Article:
When someone in your immediate family has cancer, I can assure you that out of sight is not out of mind. In fact, I think that being out of sight has pushed what ails Mom squarely into the forefront of my mind.

Sitting here, the length of the nation away from her, my thoughts circle back East like clockwork. But, everything about being out here serves as an information barrier. So, the cycle continues.

It's such a strange time for our family, but we are trying to stay positive. There really is no "beating" what Mom has at this point - though fighting it makes a hell of a lot more sense than drawing straws.

So, she's started treatment. Her experience with chemotherapy has been emotionally and physically exhausting. What I find hardest about this ordeal is the tension between being optimistic and realistic, between trying to live life as normal or changing course so as to avoid regret.

"But I know one thing I've got to do, I've got to ramble on."

Monday, February 06, 2006

Infidels and Their Drawings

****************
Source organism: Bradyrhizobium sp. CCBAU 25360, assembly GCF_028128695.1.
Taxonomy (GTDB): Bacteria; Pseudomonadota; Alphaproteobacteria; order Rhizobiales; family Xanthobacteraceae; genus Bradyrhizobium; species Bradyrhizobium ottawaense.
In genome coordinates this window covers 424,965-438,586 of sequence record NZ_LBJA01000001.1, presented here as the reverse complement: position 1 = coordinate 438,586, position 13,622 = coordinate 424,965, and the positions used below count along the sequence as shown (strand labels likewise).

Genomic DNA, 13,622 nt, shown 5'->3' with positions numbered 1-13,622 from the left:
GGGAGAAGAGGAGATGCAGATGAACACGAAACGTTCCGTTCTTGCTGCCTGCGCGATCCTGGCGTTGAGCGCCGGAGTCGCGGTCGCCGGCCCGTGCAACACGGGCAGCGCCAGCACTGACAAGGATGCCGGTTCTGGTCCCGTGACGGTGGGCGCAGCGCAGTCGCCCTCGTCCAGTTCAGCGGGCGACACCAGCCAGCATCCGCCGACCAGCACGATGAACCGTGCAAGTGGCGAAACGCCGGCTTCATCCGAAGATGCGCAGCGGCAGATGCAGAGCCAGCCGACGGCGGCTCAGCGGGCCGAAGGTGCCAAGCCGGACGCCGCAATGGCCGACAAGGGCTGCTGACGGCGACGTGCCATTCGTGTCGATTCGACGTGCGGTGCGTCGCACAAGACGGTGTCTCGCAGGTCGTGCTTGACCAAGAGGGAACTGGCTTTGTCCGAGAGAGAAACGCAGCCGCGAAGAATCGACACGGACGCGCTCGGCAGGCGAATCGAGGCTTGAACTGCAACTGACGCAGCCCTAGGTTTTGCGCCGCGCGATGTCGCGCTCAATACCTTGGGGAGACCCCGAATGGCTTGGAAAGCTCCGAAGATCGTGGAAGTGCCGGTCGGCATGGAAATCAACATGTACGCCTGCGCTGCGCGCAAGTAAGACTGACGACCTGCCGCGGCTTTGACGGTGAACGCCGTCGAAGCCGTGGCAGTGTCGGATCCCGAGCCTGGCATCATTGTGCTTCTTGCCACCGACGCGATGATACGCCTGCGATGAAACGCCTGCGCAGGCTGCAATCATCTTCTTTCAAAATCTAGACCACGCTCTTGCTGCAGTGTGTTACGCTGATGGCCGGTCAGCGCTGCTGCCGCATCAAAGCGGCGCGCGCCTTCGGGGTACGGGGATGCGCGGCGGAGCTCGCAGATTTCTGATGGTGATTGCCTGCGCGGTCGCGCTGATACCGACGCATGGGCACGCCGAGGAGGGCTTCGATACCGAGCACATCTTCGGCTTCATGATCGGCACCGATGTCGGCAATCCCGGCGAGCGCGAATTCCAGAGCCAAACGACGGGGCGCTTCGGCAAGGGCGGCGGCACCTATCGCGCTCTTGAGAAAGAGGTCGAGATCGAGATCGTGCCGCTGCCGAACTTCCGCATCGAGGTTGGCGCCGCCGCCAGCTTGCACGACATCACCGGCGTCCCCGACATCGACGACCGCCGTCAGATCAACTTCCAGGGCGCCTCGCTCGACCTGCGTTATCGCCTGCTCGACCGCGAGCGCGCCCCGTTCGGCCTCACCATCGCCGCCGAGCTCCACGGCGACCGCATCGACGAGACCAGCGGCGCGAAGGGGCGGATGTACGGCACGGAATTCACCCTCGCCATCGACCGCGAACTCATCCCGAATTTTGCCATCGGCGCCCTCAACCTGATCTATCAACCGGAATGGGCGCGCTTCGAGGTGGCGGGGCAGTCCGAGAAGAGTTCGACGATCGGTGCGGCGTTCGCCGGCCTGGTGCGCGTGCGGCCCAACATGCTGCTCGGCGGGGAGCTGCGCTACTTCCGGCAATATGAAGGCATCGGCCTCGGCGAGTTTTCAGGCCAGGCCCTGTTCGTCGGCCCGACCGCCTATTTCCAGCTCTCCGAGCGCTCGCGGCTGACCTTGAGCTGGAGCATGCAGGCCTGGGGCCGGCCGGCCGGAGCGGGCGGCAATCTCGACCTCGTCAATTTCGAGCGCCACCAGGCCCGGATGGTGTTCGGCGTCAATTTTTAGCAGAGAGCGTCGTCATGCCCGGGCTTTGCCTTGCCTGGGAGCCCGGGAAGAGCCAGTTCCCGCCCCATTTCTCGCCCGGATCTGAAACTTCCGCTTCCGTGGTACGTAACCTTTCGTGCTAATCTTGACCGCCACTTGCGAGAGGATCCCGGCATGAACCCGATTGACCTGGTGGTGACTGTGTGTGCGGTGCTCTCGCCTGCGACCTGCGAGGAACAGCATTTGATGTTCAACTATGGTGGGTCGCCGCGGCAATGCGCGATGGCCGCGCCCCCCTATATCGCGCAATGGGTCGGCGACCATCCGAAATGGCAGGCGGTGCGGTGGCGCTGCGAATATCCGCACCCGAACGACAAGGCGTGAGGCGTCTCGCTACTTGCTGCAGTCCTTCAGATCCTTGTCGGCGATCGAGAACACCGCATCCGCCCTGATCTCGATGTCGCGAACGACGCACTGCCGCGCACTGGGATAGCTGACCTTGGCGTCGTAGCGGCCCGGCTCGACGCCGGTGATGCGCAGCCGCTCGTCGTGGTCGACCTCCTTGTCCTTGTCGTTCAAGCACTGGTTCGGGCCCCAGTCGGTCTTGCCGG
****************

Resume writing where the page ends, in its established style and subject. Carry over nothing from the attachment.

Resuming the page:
We have been told that Islam is a peaceful religion. We have all heard the soundbytes that fundamentalists and radicals have corrupted a faith that praises charity, prayer, and study. That true Muslims preach religious tolerance and racial harmony.

I pray that's the case. I pray that the world's second largest religion is truly a source of uplift and redemption. But, saying something doesn't make it so.

Is it a coincidence that those seeking to frame the debate in politically correct terms are, often, American? If there is an authentic Muslim voice coming from a Muslim land condemning radical Islam as a perversion of the doctrine, I've not yet heard it. Is that because the growing fundamentalist movement is actually a legitimate reading of holy scripture?